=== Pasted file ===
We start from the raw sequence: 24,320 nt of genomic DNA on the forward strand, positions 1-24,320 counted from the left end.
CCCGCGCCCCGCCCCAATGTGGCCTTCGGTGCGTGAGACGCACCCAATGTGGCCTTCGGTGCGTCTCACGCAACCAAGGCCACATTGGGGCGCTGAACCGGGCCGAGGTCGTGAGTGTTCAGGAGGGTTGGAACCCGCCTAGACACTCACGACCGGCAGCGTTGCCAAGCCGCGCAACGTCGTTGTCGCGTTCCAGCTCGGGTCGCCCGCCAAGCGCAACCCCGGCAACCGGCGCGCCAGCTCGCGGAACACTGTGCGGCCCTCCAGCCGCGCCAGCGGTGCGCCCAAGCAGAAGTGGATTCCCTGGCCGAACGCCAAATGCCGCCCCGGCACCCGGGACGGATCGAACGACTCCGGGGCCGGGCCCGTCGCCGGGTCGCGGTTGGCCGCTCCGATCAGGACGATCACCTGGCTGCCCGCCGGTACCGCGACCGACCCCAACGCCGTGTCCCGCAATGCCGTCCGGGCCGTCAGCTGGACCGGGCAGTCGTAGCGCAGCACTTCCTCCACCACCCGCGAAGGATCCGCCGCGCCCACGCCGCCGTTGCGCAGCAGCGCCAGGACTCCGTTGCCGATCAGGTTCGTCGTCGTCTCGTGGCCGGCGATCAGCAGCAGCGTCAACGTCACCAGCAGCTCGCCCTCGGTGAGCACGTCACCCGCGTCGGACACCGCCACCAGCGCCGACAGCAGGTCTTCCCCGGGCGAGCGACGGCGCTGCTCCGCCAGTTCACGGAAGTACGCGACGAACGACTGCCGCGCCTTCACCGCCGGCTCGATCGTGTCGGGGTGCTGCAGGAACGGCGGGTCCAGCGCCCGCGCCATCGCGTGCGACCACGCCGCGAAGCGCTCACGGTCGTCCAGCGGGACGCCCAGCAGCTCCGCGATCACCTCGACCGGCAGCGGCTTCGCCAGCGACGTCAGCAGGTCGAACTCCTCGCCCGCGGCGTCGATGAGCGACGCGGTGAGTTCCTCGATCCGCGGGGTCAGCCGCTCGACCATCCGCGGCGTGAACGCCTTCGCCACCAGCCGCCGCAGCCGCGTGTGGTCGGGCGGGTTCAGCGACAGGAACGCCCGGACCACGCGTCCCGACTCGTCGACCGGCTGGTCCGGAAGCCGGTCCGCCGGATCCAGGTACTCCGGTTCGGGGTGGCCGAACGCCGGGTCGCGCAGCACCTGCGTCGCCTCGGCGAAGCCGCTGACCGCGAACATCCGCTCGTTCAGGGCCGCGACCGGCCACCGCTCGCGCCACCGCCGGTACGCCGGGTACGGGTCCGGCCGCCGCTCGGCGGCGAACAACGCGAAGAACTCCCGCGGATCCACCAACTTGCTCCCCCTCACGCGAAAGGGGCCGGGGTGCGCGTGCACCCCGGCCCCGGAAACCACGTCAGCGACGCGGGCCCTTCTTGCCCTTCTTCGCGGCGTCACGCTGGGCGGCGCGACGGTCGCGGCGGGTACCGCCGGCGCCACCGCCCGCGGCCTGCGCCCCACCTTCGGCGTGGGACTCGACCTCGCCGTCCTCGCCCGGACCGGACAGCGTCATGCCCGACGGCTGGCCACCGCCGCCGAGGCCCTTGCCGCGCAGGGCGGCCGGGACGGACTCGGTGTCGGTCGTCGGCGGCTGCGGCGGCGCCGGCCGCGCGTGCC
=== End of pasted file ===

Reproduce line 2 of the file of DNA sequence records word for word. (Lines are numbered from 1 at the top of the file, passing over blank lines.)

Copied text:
CCCGCGCCCCGCCCCAATGTGGCCTTCGGTGCGTGAGACGCACCCAATGTGGCCTTCGGTGCGTCTCACGCAACCAAGGCCACATTGGGGCGCTGAACCGGGCCGAGGTCGTGAGTGTTCAGGAGGGTTGGAACCCGCCTAGACACTCACGACCGGCAGCGTTGCCAAGCCGCGCAACGTCGTTGTCGCGTTCCAGCTCGGGTCGCCCGCCAAGCGCAACCCCGGCAACCGGCGCGCCAGCTCGCGGAACACTGTGCGGCCCTCCAGCCGCGCCAGCGGTGCGCCCAAGCAGAAGTGGATTCCCTGGCCGAACGCCAAATGCCGCCCCGGCACCCGGGACGGATCGAACGACTCCGGGGCCGGGCCCGTCGCCGGGTCGCGGTTGGCCGCTCCGATCAGGACGATCACCTGGCTGCCCGCCGGTACCGCGACCGACCCCAACGCCGTGTCCCGCAATGCCGTCCGGGCCGTCAGCTGGACCGGGCAGTCGTAGCGCAGCACTTCCTCCACCACCCGCGAAGGATCCGCCGCGCCCACGCCGCCGTTGCGCAGCAGCGCCAGGACTCCGTTGCCGATCAGGTTCGTCGTCGTCTCGTGGCCGGCGATCAGCAGCAGCGTCAACGTCACCAGCAGCTCGCCCTCGGTGAGCACGTCACCCGCGTCGGACACCGCCACCAGCGCCGACAGCAGGTCTTCCCCGGGCGAGCGACGGCGCTGCTCCGCCAGTTCACGGAAGTACGCGACGAACGACTGCCGCGCCTTCACCGCCGGCTCGATCGTGTCGGGGTGCTGCAGGAACGGCGGGTCCAGCGCCCGCGCCATCGCGTGCGACCACGCCGCGAAGCGCTCACGGTCGTCCAGCGGGACGCCCAGCAGCTCCGCGATCACCTCGACCGGCAGCGGCTTCGCCAGCGACGTCAGCAGGTCGAACTCCTCGCCCGCGGCGTCGATGAGCGACGCGGTGAGTTCCTCGATCCGCGGGGTCAGCCGCTCGACCATCCGCGGCGTGAACGCCTTCGCCACCAGCCGCCGCAGCCGCGTGTGGTCGGGCGGGTTCAGCGACAGGAACGCCCGGACCACGCGTCCCGACTCGTCGACCGGCTGGTCCGGAAGCCGGTCCGCCGGATCCAGGTACTCCGGTTCGGGGTGGCCGAACGCCGGGTCGCGCAGCACCTGCGTCGCCTCGGCGAAGCCGCTGACCGCGAACATCCGCTCGTTCAGGGCCGCGACCGGCCACCGCTCGCGCCACCGCCGGTACGCCGGGTACGGGTCCGGCCGCCGCTCGGCGGCGAACAACGCGAAGAACTCCCGCGGATCCACCAACTTGCTCCCCCTCACGCGAAAGGGGCCGGGGTGCGCGTGCACCCCGGCCCCGGAAACCACGTCAGCGACGCGGGCCCTTCTTGCCCTTCTTCGCGGCGTCACGCTGGGCGGCGCGACGGTCGCGGCGGGTACCGCCGGCGCCACCGCCCGCGGCCTGCGCCCCACCTTCGGCGTGGGACTCGACCTCGCCGTCCTCGCCCGGACCGGACAGCGTCATGCCCGACGGCTGGCCACCGCCGCCGAGGCCCTTGCCGCGCAGGGCGGCCGGGACGGACTCGGTGTCGGTCGTCGGCGGCTGCGGCGGCGCCGGCCGCGCGTGCC